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Which functions are spherical derivatives?

Mathematics Asked by Giuseppe Negro on December 22, 2020

Let us define the differential operator
$$
Z=x_1 partial_{x_2} – x_2 partial_{x_1}, $$

where $(x_1, x_2, x_3)$ are the standard Cartesian coordinates on $mathbb R^3$. I would like to characterize the functions $hin C^infty(mathbb S^{2})$ such that
$$tag{1}
h=Zf, qquad text{for some }fin C^infty(mathbb S^{2}).$$

The operator $Z$ is one of the generators of the rotation group $SO(3)$, in the sense that
$$tag{2}
Zf(x)=lim_{epsilonto 0}frac1epsilon big( f(R_epsilon x)-f(x)big), $$

where $R_epsilon$ is the matrix
$$
R_epsilon=begin{bmatrix} 
cos epsilon & -sin epsilon & 0 \
sin epsilon & cos epsilon & 0 \
0 & 0 & 1
end{bmatrix}.$$

The formula (2) implies that
$$int_{mathbb S^{2}} Zf(x), dS(x)=0, $$
where $dS$ denotes the standard Lebesgue measure on the sphere. Thus, a necessary condition for (1) to hold is that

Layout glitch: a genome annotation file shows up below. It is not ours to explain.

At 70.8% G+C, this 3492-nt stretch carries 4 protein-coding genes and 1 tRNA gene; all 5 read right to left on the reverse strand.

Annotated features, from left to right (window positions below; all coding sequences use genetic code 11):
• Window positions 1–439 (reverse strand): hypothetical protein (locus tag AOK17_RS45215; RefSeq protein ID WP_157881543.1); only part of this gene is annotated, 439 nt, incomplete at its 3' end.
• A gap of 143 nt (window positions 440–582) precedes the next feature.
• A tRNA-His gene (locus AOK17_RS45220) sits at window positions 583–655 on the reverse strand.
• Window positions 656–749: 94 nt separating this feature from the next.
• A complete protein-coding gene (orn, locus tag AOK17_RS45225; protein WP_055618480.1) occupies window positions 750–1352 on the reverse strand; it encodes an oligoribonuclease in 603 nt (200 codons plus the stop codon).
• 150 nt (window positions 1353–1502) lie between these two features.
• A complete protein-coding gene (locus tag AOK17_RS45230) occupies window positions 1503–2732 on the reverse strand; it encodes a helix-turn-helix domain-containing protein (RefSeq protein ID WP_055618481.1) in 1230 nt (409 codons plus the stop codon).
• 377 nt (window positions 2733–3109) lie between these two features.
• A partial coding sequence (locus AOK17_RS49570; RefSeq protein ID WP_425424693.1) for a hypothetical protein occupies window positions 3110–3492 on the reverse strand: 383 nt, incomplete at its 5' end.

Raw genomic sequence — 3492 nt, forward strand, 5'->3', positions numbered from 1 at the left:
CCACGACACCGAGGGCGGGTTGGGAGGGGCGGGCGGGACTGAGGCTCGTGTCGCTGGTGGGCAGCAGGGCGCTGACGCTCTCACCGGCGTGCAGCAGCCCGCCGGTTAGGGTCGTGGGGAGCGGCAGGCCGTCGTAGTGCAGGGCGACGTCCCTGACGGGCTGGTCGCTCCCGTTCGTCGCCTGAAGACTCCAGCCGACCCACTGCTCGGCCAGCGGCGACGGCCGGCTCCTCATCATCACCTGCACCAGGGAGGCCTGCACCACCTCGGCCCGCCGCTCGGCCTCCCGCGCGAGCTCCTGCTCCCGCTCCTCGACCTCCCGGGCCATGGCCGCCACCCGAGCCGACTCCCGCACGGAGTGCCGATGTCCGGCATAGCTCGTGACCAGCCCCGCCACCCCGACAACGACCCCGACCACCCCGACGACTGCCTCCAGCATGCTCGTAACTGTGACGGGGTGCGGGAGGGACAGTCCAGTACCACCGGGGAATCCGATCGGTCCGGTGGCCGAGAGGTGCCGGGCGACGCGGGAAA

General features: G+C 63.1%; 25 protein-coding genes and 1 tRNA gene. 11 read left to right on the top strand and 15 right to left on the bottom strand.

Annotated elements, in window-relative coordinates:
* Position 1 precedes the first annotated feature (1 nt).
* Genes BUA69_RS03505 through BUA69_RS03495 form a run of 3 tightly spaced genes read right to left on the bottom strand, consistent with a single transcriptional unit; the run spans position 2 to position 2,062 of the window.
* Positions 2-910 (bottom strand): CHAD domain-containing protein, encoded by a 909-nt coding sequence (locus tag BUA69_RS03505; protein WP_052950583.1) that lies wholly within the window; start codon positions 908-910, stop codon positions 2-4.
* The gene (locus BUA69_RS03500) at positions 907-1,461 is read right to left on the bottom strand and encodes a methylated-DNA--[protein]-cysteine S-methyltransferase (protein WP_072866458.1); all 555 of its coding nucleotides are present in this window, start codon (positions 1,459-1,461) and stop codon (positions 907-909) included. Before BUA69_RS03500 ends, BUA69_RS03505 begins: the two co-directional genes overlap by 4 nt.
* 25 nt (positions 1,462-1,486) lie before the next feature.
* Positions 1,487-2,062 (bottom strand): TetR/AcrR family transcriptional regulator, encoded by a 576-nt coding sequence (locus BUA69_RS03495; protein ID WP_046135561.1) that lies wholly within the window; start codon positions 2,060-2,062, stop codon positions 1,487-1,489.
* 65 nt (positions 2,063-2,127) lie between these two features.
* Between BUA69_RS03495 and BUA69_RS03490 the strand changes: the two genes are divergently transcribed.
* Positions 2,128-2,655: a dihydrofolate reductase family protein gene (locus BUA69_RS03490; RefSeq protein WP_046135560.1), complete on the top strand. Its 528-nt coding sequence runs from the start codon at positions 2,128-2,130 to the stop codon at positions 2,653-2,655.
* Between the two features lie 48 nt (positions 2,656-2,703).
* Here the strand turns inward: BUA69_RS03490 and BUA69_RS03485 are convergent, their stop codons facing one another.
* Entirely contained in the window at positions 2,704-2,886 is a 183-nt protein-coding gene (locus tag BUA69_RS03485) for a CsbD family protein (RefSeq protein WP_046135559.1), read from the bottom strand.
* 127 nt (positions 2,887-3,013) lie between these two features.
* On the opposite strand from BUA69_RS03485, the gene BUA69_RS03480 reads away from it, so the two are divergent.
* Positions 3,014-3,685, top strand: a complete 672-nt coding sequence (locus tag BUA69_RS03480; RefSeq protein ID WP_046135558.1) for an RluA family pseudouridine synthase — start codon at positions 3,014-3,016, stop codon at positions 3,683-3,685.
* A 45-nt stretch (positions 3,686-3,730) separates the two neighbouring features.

$$tag{3}
int_{mathbb S^{2}} h, dS = 0.$$

Also, since $Z$ vanishes at $(0,0, pm 1)$, another necessary condition is
$$
tag{4} h(0,0,pm 1)=0.$$

Are these two last conditions also sufficient?

One Answer

No. A stronger condition is needed. Since the orbints of $Z$ are the circles on constant lattitude, $Zf$ must integrate to zero over each such circle. This can be seen by working in standard spherical coordinates $(theta,varphi):[0,2pi)times(0,pi)to S^2$. In these coordinates, $Z=partial_theta$, so we can apply the fundamential theorem of calculus along the lattitudes, obtaining $$ f(theta,varphi)=f(0,varphi)+int_0^theta Zf(theta',varphi)dtheta' $$ Since $f(0,varphi)=lim_{thetato 2pi^-}f(theta,varphi)$, we must have $int_0^{2pi} Zf(theta',varphi)dtheta'=0$. If you modify your set of conditions, you can check sufficiency by checking if the above expression gives a smooth function on $S^2$ for some choice of $f(0,varphi)$.

Correct answer by Kajelad on December 22, 2020

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